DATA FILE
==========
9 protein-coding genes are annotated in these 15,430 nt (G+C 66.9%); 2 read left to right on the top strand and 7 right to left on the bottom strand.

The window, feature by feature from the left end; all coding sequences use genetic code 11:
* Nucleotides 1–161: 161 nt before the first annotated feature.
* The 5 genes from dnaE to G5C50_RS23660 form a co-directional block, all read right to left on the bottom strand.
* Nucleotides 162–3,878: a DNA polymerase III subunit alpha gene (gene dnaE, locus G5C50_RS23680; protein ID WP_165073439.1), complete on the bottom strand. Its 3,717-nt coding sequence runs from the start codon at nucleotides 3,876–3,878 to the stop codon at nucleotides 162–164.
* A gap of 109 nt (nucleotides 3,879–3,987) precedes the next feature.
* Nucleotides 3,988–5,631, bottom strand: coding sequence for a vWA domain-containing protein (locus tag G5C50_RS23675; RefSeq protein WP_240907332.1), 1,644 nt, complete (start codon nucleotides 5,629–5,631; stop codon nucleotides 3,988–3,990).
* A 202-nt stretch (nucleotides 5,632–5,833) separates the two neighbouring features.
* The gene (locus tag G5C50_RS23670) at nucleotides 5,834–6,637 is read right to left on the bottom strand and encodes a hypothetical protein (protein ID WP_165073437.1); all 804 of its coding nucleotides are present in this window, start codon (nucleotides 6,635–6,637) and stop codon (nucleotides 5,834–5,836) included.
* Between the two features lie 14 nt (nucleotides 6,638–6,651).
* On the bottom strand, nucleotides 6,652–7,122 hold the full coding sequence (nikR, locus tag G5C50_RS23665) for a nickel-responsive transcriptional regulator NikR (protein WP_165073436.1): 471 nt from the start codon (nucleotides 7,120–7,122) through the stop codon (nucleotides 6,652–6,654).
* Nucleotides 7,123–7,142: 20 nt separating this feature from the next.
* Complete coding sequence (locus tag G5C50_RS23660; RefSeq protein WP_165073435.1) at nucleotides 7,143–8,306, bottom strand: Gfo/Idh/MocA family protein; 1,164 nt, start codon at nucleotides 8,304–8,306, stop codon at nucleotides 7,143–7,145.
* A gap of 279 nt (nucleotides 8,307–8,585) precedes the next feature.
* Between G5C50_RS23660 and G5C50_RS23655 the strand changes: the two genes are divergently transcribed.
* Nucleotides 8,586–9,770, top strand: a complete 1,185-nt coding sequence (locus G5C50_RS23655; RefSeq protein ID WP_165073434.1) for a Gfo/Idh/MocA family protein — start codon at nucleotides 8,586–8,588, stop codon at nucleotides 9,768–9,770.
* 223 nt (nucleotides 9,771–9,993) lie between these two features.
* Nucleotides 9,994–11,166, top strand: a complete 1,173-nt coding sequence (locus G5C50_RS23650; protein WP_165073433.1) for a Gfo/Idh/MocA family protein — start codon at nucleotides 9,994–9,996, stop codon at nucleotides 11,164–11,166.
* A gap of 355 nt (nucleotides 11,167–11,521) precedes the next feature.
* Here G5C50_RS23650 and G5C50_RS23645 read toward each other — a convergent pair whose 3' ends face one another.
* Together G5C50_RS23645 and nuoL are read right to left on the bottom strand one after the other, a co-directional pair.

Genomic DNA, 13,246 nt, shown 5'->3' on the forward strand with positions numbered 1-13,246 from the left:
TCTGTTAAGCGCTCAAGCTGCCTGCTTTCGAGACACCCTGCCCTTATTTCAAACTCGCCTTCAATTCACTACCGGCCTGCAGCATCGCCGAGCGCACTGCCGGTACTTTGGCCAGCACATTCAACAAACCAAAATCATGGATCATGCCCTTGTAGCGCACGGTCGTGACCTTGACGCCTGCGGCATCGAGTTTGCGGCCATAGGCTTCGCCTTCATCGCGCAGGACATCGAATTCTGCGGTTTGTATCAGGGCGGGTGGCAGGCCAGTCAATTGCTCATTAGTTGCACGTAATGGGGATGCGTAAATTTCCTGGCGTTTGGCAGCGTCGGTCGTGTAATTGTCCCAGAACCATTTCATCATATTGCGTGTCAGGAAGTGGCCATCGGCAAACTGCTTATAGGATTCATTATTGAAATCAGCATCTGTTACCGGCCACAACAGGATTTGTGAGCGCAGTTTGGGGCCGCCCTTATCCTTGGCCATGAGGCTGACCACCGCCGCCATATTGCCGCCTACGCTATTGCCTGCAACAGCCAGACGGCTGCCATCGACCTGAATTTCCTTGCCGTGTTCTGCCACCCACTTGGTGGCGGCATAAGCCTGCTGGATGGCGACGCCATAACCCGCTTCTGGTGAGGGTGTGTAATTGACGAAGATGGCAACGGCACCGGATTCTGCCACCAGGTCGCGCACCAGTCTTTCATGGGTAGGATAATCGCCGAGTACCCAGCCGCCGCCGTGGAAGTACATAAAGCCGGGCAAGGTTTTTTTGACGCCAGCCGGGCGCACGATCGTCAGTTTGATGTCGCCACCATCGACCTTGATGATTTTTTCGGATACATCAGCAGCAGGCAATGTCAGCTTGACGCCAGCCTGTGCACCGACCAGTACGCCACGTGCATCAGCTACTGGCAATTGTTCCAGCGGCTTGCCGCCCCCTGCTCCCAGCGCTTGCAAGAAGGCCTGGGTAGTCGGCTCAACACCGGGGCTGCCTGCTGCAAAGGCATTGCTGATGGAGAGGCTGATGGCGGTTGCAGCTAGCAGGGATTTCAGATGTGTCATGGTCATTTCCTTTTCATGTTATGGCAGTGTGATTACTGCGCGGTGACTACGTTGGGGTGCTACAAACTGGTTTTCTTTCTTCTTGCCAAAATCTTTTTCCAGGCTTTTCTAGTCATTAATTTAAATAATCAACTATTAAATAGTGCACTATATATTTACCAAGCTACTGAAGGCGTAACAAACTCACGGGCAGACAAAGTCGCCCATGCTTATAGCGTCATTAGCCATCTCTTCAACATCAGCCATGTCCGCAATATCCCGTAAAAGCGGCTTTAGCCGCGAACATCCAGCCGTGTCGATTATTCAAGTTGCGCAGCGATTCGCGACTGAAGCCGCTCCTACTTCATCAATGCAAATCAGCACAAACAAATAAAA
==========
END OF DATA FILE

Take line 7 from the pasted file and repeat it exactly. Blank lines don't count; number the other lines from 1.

* Nucleotides 3,988–5,631, bottom strand: coding sequence for a vWA domain-containing protein (locus tag G5C50_RS23675; RefSeq protein WP_240907332.1), 1,644 nt, complete (start codon nucleotides 5,629–5,631; stop codon nucleotides 3,988–3,990).